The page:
The “go-getter” raised $10,000, out of a total of $20,000, across the OSU colleges, making it possible for all 23 students to attend the 2018 SACNAS conference. Arteaga has been a member of SACNAS since 2013, and was responsible for establishing the 100th SACNAS chapter while she was at UC-Merced.
“SACNAS has been critical to my career. At SACNAS, one gets to see all these people of color who have doctoral degrees, working at universities and in national labs and other organizations,” said Arteaga. “My biggest support systems have been both the SACNAS chapter and my research group in the Department of Chemistry.”
The 2018 National Conference gathered over 4,000 students and professionals. The three-day conference showcased both undergraduate and graduate student presentations, offered scientific symposia, keynote addresses, professional development sessions, and a grand exhibit hall in which students interacted with over 300 exhibitors representing colleges and universities across the nation.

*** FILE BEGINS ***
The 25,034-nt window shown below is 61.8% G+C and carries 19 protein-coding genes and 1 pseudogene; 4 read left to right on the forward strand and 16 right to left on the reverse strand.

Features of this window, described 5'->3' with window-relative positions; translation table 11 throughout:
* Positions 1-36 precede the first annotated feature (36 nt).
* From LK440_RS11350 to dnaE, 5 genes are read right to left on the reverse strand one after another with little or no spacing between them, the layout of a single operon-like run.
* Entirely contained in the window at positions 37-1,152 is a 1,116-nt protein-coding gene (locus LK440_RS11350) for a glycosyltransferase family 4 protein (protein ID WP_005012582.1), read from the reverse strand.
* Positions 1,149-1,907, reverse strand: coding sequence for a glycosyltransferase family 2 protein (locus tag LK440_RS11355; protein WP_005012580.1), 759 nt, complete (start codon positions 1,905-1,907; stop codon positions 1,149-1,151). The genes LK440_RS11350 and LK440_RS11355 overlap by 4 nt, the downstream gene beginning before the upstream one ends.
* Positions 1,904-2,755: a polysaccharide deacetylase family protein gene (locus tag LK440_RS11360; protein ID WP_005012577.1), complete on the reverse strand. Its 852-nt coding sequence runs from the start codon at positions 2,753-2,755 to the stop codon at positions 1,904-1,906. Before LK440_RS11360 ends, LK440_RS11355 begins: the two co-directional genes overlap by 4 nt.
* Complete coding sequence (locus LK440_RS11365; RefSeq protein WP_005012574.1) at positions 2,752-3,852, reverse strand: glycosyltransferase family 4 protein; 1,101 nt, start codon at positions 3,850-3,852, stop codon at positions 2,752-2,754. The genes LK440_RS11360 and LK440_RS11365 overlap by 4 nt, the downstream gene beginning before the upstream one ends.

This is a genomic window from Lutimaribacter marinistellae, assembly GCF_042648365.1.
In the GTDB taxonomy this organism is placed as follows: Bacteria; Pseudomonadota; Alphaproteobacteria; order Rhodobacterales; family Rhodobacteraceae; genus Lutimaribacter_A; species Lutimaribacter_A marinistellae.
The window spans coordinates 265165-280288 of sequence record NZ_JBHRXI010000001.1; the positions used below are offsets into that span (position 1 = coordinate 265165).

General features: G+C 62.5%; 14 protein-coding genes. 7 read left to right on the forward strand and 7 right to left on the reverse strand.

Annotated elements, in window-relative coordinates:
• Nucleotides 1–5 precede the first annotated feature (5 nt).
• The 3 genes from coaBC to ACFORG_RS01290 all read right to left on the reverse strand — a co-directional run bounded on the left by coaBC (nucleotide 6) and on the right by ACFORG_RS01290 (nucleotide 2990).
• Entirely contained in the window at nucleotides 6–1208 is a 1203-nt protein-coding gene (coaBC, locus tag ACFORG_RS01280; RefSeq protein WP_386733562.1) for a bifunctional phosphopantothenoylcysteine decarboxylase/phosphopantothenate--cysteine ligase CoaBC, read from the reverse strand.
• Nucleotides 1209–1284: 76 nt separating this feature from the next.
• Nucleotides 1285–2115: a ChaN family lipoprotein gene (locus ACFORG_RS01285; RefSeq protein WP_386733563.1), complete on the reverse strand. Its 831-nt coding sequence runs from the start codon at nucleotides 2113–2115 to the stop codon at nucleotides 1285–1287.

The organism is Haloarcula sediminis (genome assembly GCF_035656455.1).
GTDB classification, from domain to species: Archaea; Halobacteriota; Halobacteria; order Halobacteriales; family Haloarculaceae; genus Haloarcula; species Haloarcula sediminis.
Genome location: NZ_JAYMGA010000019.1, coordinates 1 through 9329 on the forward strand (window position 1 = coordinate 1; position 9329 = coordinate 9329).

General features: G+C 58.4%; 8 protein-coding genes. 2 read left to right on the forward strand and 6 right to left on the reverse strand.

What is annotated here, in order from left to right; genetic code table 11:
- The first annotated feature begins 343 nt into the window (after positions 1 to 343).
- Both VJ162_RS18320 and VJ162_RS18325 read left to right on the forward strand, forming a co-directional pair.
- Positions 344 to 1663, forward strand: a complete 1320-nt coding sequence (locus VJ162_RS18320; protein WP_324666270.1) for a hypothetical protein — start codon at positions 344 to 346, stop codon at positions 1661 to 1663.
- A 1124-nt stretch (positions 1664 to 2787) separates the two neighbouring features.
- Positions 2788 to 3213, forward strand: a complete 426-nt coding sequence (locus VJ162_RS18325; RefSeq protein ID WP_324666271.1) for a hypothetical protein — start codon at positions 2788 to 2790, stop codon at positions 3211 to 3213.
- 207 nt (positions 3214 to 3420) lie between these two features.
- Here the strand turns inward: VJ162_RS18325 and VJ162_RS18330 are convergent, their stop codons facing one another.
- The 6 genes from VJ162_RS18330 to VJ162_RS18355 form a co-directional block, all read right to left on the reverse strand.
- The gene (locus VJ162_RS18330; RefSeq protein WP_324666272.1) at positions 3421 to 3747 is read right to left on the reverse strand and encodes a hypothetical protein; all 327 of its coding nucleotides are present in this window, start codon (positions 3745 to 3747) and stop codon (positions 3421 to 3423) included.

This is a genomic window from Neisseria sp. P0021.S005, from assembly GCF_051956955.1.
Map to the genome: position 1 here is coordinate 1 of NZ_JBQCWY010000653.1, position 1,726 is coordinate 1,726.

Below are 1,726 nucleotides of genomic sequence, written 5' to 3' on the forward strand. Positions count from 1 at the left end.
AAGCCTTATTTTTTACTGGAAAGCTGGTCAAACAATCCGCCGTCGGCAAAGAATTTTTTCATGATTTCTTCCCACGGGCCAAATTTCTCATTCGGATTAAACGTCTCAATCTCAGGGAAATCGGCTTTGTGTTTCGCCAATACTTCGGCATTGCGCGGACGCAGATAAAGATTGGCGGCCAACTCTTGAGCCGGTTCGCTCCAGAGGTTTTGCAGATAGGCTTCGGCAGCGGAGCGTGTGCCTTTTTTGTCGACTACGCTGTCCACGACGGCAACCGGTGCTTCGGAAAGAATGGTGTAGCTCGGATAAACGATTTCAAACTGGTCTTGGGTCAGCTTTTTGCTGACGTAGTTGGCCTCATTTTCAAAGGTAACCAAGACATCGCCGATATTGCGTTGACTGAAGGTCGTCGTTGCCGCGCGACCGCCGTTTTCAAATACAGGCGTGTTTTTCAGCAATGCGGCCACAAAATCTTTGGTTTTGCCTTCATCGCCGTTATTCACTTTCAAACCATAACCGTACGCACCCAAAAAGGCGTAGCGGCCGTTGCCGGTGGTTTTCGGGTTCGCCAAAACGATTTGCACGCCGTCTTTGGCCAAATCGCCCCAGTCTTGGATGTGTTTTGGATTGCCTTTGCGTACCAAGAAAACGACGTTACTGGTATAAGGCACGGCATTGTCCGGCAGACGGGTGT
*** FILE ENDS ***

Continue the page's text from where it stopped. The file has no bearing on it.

Arteaga is leaving no stone unturned in her quest to forge a career as a nuclear scientist. She is working on publishing articles on her research findings and is collaborating on X-ray absorption studies with a scientist at the Lawrence Berkeley National Laboratory. She will participate in a summer research internship at a Department of Energy lab as part of her Ph.D. training. The internship will take her to the Pacific Northwest National Laboratory in Richland, Washington.
Top image: Members of the OSU SACNAS chapter, which won the “2018 Outstanding Community Outreach for Native Americans Activities” award.